The Yale Political Union hosted Lawrence Summers, former Harvard president, Treasury Secretary and director of the National Economic Council for a debate on economics titled “RESOLVED: The U.S and world economies need more Keynesian thinking.” Below are some of Summers’ more quotable moments:

Ladies and gentlemen, it is an honor to speak to the political union of the nation’s second best university.

John Kennedy said man’s problems were made by man, and that it follows that they can be solved by man. No one knows how to find a cure for cancer, find peace in the Middle East, find a formula for controlling greenhouse emissions or what to do about rising inequality. These are all very deep and hard problems. But does anybody think that we cannot find ways to spend money and put people back to work in the U.S.?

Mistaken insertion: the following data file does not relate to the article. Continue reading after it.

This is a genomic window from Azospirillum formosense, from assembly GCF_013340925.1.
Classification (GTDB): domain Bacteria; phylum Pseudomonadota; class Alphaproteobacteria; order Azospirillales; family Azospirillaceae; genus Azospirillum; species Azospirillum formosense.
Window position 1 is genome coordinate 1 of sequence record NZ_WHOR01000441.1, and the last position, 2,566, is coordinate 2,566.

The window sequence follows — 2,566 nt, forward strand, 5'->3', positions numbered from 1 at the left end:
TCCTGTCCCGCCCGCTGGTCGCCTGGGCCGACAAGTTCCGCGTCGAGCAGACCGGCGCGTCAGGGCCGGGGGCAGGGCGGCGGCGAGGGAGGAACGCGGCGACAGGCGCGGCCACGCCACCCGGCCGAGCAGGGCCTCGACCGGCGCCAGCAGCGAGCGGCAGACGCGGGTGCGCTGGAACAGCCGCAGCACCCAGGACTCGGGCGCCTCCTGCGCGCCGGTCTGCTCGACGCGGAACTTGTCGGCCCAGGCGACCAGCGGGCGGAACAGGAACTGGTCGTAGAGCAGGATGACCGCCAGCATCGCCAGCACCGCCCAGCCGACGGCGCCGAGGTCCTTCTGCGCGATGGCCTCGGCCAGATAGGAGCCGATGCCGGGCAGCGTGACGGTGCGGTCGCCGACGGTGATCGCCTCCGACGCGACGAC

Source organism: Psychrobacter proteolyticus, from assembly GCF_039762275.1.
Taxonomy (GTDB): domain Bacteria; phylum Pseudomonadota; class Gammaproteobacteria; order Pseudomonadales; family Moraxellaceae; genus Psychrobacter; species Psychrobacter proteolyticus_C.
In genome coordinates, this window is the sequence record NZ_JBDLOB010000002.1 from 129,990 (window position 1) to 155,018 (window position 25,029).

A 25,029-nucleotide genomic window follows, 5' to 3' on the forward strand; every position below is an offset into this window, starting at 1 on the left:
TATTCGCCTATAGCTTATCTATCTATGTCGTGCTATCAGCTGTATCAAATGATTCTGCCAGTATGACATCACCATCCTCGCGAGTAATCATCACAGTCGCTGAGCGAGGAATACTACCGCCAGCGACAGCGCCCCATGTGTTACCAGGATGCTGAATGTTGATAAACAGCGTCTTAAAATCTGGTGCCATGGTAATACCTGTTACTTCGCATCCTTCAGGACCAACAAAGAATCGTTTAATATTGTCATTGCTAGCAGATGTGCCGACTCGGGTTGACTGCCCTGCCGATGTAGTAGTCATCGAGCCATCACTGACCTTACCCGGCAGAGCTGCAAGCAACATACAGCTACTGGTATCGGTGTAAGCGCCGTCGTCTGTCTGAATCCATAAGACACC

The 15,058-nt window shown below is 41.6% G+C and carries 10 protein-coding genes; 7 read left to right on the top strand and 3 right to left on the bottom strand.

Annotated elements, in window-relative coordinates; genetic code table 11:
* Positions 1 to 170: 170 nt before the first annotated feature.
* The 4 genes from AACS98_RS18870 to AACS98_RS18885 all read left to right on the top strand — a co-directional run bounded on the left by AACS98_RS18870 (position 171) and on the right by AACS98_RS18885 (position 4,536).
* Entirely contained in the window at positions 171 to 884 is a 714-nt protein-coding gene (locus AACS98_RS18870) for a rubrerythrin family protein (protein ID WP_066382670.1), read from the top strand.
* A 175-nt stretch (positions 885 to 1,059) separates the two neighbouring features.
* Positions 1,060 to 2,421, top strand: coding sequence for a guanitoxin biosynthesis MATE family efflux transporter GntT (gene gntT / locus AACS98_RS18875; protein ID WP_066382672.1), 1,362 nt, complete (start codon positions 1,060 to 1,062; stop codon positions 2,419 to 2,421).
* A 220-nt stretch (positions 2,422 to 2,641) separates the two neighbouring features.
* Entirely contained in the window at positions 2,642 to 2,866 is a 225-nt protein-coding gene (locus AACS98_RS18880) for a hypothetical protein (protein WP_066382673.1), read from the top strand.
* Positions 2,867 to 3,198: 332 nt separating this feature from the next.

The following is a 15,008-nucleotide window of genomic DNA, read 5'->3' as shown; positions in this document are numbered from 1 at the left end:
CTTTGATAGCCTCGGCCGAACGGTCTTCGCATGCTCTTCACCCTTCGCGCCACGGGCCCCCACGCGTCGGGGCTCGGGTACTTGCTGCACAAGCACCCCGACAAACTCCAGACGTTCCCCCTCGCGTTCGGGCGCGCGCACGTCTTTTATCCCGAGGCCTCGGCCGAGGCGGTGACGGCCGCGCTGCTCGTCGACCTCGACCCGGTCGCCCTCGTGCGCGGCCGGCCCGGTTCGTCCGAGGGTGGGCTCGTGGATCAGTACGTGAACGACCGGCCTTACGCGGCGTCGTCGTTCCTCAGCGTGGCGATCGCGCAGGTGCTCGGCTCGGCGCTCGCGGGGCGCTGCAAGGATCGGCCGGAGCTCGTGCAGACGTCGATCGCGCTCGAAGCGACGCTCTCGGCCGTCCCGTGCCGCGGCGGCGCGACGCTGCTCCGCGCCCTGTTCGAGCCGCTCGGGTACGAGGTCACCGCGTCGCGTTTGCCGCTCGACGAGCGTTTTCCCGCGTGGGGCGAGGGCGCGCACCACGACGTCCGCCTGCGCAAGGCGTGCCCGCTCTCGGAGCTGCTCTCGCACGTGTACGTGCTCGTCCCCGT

Are people quitting jobs? No. People are staying in jobs at record rates, because they are having trouble moving elsewhere. What about job vacancies? They’re at record lows. That’s because we live in a country that has too little demand. Some people think this has to do with workers being lazy or being not properly motivated. But factories do not have psychological problems that cause them to want to be empty: they are sitting empty because there is no demand.

If we grow just 1 percent slower for the next 10 years, that adds 3 trillion dollars to the debt in 2020. That’s why there’s no more important problem facing this country than getting this economy growing again.

How many people have been to JFK? How many people are proud of the Kennedy airport as the gateway to America’s greatest city? Probably a member of the Tory party. Most who look at Kennedy airport say, “we can do better.”

In general, the U.S. would be well-served by more open immigration policies, especially in regards to skilled immigrants. I think that’s morally right and economically smart, and our country did a number of short-sighted things in the wake of 9/11.